Crazy Quilt Pincushions, Part I

by Lisha Vidler

(Click on any illustration to view a larger version.)

If you’ve never heard of a crazy quilt, it’s an amazing phenomenon that gained popularity during the Victorian era, when nothing ever went to waste. Basically, you take a few scraps of fabric and stitch them together in a random patchwork pattern. Then, you add embellishments: a row of embroidery stitches along the seam of two fabrics, or a patch of silk ribbon roses. A length of ribbon, a row of buttons, or a scattering of seed beads.

Today, we’re going to make a miniature crazy quilt and turn it into a pincushion, as taught by Ivory Blush Roses.

Pincushion

Crazy Quilt Pincushion

Inspiration
Some people have clever imaginations. Who would look at leftover scraps of fabric and an old CD and see the potential for something beautiful? The author of the blog Ivory Rose Blushes, for one. She stitches together small pieces of fabric to create a crazy quilt, and then sews it into a gorgeous pincushion, using a CD as the base. I’ve admired her work for years and when I found a package of blank CD-ROMs at the dollar store, I decided it was time to follow through and make a few of these pincushions.

I’m not planning to infringe upon Ivory Blush Roses’ pincushion tutorial. Since her tutorial doesn’t go into detail about how to make the crazy quilt itself, the first part of this article will discuss how to sew a miniature crazy quilt. The second part will include a diary showing how I took my crazy quilts and turned them into pincushions, using Ivory Blush Roses’ tutorial.

Pincushion

Second Crazy Quilt Pincushion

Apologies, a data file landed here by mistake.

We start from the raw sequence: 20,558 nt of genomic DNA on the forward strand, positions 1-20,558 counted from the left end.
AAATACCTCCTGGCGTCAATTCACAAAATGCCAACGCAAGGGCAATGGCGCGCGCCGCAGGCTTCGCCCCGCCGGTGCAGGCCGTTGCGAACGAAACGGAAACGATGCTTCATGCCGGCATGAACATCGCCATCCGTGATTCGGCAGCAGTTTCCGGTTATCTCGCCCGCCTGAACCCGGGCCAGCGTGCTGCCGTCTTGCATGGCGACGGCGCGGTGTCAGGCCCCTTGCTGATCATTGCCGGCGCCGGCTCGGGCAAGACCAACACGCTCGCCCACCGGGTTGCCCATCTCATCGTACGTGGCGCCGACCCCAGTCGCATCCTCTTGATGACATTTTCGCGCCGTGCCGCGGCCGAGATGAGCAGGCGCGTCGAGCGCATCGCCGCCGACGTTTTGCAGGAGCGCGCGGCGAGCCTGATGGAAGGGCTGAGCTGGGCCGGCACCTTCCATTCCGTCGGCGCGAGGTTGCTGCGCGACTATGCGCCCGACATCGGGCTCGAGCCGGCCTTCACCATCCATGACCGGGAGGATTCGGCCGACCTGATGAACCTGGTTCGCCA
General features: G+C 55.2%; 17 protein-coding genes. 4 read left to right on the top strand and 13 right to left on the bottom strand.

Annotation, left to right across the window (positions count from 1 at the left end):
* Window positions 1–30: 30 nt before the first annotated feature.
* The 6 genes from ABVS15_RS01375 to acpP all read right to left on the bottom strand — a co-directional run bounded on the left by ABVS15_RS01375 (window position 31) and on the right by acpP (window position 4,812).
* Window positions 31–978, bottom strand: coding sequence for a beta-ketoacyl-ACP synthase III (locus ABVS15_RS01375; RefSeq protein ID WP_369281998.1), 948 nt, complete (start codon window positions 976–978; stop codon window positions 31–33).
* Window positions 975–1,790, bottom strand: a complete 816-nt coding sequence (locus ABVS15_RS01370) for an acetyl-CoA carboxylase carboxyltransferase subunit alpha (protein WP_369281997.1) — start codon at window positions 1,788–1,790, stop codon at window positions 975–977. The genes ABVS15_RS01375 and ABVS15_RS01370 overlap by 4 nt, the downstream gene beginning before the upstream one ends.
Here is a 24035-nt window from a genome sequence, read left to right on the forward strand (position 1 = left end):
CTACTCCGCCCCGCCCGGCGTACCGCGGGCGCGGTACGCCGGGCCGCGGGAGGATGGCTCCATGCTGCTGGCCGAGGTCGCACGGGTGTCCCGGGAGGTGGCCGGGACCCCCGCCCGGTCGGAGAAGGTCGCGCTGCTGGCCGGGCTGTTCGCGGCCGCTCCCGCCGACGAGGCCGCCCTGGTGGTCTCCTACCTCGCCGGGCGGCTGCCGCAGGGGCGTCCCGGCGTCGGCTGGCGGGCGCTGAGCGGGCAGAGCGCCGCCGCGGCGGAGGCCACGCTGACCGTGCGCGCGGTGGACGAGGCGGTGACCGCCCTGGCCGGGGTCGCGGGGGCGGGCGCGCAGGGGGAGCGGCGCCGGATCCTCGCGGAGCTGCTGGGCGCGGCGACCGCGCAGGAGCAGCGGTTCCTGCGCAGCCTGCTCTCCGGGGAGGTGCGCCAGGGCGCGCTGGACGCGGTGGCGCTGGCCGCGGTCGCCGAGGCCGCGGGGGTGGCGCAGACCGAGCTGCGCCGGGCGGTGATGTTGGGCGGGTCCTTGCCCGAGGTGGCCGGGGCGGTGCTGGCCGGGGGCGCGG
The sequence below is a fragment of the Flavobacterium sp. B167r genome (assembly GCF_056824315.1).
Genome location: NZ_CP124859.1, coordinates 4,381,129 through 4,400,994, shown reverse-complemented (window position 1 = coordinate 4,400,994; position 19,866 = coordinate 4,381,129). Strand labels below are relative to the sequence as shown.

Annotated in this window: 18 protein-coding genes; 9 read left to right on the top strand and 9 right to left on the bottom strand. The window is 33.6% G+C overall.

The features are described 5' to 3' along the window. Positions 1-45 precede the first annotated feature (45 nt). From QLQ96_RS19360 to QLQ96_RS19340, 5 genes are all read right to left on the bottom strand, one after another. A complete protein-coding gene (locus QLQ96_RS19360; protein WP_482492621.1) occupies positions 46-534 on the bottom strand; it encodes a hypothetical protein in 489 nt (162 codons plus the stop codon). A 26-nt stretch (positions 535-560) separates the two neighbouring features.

Materials

  • Scraps of Fabric
  • 2 Pieces of Muslin, 9″ x 9″
  • Felt, 8″ x 8″
  • Embellishments—Ribbon, Braid, Seed Beads, Buttons, etc.
  • Fiberfill
  • 2 blank CDs
  • Nylon Jewelry Thread
  • Large Needle

You’ll need a variety of fabric scraps to make your crazy quilt. Muslin makes a good stabilizing base. You’ll need two pieces, because the felt you’ll use for the base of your pincushion can be semi-sheer and therefore needs to be lined. For best results, stuff your pincushion with poly fiberfill.

The CDs can be old ones that you no longer use or blank CDs from the dollar store. You’ll need two—they’ll be sandwiched together to form a stable base for the pincushion. To gather the fabric, you’ll need an extremely strong thread. I used nylon jewelry-making thread, but you could also use buttonhole twist or heavy-duty quilting thread. Likewise, you’ll need a very large needle.

Choosing Your Fabrics
To make your crazy quilt, you’ll need a selection of fabric scraps. Decide now whether your pincushion will be purely decorative or functional. If you want to use it to hold pins, don’t choose delicate fabrics that will be damaged by pinholes.

There are three aspects to consider when choosing fabrics: color, texture, and print. These must be kept in balance or your crazy quilt will look random and chaotic, instead of harmonious.